By Michel Rose
PARIS (Reuters) - President Francois Hollande used the last Bastille Day address of his mandate, less than a year before presidential polls, to paint himself as France's guardian through a time of joblessness and violence that he had brought under control.
"I must protect France, it's fragile, it can crack at any moment," he told journalists on the national day commemorating the storming of the Bastille and the liberal ideas that gave birth to the French Revolution.
He said the Western world and democracy was under threat from terrorism and from wars as well as a rise in populism.
"I have gone through tremendous difficulties: the crisis, Greece, the banks, and the attacks of course, but that was my responsibility," he said at the Elysee presidential palace.
Hollande, elected in 2012 when the eurozone was suffering the fallout of a Greek financial crisis, expressed confidence he could achieve the cut in French unemployment he has promised.
Unemployments hovers still close to 10 percent and France has suffered a number of militant islamist attacks, culminating in the November bomb and gun attacks that killed 130 people. He has consistently proved unpopular in opinion polls.
Opinion polls show far-right National Front leader Marine Le Pen would likely come first in the first round of the 2017 presidential election.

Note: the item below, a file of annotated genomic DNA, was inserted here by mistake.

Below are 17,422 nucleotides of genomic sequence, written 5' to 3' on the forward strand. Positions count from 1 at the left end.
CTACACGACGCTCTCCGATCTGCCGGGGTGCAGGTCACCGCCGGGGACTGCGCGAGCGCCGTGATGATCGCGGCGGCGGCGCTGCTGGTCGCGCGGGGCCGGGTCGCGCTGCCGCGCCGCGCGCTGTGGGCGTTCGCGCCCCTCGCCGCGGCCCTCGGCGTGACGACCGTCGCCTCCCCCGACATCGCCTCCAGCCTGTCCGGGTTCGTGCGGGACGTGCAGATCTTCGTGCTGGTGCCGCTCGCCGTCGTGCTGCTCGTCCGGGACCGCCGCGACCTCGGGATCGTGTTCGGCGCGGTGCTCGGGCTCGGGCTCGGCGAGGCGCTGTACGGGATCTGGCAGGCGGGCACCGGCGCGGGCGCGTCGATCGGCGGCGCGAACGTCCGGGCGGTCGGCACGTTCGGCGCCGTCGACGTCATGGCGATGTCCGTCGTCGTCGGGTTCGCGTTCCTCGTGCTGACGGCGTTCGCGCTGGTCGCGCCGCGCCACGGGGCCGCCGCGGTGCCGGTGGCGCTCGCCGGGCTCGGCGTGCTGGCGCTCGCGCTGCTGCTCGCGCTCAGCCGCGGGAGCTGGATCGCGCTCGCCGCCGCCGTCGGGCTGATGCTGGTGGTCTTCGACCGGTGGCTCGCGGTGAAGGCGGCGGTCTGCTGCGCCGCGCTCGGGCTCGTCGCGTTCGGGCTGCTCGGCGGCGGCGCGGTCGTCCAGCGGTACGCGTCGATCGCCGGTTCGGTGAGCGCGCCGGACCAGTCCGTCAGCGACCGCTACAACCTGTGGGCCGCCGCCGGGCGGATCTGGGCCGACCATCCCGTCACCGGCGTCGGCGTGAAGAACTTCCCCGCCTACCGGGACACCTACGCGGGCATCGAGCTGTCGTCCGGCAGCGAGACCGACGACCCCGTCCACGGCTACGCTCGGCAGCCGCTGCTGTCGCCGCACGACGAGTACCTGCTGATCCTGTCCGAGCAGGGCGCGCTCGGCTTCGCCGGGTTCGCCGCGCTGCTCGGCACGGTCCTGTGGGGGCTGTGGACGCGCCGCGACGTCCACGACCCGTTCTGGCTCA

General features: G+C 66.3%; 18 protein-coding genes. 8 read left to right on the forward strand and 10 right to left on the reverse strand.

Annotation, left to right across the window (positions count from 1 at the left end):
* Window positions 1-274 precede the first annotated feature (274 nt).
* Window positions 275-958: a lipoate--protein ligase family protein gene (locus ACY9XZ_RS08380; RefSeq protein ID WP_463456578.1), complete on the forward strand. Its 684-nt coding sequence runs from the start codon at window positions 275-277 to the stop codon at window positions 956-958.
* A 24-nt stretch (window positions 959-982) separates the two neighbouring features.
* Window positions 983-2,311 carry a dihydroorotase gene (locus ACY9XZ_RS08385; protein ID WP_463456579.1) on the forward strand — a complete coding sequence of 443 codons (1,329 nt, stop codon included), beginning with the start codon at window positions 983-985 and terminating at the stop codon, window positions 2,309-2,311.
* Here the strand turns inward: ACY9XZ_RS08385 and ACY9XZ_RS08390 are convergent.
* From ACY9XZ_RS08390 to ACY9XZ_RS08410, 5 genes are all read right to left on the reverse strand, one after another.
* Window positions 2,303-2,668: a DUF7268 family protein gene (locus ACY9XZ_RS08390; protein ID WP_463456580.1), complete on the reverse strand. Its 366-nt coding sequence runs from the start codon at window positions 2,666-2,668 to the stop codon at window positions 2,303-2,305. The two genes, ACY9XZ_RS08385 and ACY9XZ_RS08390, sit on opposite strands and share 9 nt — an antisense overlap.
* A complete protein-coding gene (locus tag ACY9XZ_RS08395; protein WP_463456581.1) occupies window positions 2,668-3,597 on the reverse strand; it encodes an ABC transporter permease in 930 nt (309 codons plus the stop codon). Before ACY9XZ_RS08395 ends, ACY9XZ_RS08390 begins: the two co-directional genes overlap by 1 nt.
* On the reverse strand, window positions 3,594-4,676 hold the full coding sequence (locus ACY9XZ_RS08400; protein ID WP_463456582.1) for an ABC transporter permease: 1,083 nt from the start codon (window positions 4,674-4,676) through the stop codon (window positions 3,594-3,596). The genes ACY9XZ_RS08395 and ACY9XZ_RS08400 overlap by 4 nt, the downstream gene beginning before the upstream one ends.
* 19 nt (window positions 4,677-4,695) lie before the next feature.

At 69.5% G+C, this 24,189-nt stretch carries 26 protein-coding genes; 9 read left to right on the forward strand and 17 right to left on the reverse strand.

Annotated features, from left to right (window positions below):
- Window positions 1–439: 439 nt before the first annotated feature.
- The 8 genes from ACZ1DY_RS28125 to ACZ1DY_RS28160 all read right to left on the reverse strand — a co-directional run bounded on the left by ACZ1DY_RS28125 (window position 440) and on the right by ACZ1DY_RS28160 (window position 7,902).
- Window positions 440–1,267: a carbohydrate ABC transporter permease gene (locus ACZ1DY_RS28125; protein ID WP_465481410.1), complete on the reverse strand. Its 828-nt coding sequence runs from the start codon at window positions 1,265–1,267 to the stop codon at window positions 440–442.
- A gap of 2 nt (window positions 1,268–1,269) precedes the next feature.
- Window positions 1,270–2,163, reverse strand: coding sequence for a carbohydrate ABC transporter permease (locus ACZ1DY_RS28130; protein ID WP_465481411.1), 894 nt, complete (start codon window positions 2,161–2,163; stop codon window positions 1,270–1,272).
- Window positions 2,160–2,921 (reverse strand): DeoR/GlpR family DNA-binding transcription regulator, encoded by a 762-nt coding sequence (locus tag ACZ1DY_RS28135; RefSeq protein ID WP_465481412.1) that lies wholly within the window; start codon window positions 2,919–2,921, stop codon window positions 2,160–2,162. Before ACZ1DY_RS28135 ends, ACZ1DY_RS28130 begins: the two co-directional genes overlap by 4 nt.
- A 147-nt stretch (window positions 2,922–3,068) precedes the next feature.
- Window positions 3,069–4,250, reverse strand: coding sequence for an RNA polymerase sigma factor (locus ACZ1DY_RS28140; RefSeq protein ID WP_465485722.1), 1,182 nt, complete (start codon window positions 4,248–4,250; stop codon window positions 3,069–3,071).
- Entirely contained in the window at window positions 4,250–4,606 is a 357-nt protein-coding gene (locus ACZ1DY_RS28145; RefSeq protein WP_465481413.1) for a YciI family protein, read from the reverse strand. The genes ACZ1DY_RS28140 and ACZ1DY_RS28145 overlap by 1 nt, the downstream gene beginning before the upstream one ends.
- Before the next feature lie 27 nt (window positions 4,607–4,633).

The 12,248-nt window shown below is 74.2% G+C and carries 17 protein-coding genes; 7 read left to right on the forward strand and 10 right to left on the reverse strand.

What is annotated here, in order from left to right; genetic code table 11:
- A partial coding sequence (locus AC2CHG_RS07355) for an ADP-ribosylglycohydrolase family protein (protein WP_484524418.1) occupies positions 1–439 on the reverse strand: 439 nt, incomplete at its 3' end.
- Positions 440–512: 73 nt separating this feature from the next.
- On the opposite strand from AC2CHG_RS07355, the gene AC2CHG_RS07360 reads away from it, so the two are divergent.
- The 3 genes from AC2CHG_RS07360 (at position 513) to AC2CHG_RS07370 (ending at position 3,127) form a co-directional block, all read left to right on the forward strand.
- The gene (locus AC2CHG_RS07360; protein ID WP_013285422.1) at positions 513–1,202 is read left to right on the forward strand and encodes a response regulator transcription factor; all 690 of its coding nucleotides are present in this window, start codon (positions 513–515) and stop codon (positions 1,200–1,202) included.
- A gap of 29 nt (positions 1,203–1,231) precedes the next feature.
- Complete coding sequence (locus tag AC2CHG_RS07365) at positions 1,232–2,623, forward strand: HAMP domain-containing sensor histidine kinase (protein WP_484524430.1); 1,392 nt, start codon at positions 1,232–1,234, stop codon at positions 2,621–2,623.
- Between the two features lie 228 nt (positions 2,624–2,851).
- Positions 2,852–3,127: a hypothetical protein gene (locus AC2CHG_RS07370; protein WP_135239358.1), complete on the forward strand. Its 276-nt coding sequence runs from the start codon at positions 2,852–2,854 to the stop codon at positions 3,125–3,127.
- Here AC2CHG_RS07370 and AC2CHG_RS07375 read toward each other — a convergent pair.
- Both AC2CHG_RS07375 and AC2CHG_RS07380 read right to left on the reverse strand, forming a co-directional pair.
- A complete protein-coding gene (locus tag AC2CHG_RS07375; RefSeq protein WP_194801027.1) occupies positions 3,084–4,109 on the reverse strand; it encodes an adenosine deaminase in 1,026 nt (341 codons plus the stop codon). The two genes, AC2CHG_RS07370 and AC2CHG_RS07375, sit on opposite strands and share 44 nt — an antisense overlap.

Although she would lose in a run-off of the two top placed candidates, Hollande himself could struggle to reach that run-off ahead of candidates of the mainstream right, the polls show.
Hollande said Britain's decision to leave the European Union showed, by causing economic turmoil, the dangers of policies such as Le Pen's plan to leave the currency union.
After weeks of strikes and protests against a labour reform bill he rammed through parliament in an effort to curb unemployment, he said he would not apologise for the choices he made.
"I made the right choices for the French economy," he said, defending a pro-business U-turn a year and a half into his mandate after having risen to power in 2012 vilifying the financial sector as his biggest enemy.
He said taxes would be lower at the end of his mandate than in 2012 but set a condition that further tax cuts for households would depend on growth of about 1.7 percent next year, which he said depended on the consequences of the fallout from Brexit.
Hollande also warned his youthful economy minister, Emmanuel Macron, who was harshly criticised by other ministers for holding a political rally that smacked of rivalry to his president, that he should respect the rules of cabinet solidarity, but he struck a broadly forgiving tone.
(Additional reporting by Sophie Louet; Editing by Andrew Callus and Ralph Boulton)